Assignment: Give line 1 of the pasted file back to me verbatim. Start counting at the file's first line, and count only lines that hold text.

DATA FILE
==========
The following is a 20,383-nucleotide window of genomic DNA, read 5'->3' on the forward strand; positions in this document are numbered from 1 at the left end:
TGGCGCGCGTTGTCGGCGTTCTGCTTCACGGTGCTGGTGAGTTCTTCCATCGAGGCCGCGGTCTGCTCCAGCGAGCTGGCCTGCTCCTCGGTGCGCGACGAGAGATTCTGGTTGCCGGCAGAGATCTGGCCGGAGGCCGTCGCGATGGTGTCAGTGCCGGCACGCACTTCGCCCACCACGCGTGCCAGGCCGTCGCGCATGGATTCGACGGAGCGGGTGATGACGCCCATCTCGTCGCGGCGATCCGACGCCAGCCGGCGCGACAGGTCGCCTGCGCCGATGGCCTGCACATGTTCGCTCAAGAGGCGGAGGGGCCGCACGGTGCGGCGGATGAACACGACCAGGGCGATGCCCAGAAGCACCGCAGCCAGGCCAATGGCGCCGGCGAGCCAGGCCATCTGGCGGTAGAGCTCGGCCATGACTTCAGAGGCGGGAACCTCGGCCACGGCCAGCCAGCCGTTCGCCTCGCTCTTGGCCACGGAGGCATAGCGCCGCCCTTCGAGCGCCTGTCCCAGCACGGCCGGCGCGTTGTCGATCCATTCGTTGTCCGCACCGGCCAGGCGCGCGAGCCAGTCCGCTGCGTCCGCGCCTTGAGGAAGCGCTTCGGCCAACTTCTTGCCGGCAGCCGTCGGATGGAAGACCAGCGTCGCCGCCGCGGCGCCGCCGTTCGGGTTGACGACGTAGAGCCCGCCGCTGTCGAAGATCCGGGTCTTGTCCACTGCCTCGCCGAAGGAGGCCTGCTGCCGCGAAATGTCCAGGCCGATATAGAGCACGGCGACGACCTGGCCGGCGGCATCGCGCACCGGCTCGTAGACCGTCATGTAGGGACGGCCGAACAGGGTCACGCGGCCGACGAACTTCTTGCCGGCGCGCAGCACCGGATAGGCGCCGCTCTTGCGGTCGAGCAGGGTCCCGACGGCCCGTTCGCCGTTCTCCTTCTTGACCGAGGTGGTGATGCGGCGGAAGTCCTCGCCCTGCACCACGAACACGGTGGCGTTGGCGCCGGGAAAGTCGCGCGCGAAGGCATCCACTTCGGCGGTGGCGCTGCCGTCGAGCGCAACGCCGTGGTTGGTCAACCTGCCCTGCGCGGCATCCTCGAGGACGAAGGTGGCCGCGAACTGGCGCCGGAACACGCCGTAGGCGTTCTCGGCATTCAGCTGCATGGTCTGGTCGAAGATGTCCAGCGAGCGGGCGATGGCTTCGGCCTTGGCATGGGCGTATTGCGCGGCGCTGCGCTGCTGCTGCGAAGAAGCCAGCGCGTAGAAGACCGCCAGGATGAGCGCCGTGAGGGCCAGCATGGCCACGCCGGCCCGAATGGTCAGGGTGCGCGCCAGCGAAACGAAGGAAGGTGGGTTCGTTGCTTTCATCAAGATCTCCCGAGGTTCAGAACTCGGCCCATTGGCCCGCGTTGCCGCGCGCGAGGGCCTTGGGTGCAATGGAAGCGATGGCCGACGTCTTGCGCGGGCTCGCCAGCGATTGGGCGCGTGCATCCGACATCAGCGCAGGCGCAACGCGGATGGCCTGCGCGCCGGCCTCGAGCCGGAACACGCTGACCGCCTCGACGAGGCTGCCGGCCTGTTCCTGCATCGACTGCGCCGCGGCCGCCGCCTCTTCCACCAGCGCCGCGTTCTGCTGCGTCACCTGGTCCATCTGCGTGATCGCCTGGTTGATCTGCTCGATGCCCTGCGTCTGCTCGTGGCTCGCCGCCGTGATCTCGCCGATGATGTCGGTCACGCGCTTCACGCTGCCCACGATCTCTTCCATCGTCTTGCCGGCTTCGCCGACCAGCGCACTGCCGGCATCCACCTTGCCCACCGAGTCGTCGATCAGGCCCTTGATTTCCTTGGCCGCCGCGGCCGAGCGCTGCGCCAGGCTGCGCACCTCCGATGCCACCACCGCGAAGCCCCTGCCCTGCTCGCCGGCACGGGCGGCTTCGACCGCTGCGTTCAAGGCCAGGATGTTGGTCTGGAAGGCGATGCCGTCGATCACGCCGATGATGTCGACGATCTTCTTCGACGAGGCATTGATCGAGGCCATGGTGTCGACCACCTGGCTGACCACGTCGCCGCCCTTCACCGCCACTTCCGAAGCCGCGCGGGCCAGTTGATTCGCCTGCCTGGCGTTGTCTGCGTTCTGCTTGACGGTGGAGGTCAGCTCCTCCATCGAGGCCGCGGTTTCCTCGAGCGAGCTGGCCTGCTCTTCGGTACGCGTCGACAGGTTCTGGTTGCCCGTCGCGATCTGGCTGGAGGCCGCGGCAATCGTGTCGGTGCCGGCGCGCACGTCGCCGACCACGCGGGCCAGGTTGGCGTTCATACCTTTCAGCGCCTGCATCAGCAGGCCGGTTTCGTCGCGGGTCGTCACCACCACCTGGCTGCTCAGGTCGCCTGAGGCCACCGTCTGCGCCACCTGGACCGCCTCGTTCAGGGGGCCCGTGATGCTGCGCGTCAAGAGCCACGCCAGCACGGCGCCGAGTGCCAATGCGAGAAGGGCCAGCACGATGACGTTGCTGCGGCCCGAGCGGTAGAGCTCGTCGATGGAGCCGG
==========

The following is a 20,383-nucleotide window of genomic DNA, read 5'->3' on the forward strand; positions in this document are numbered from 1 at the left end: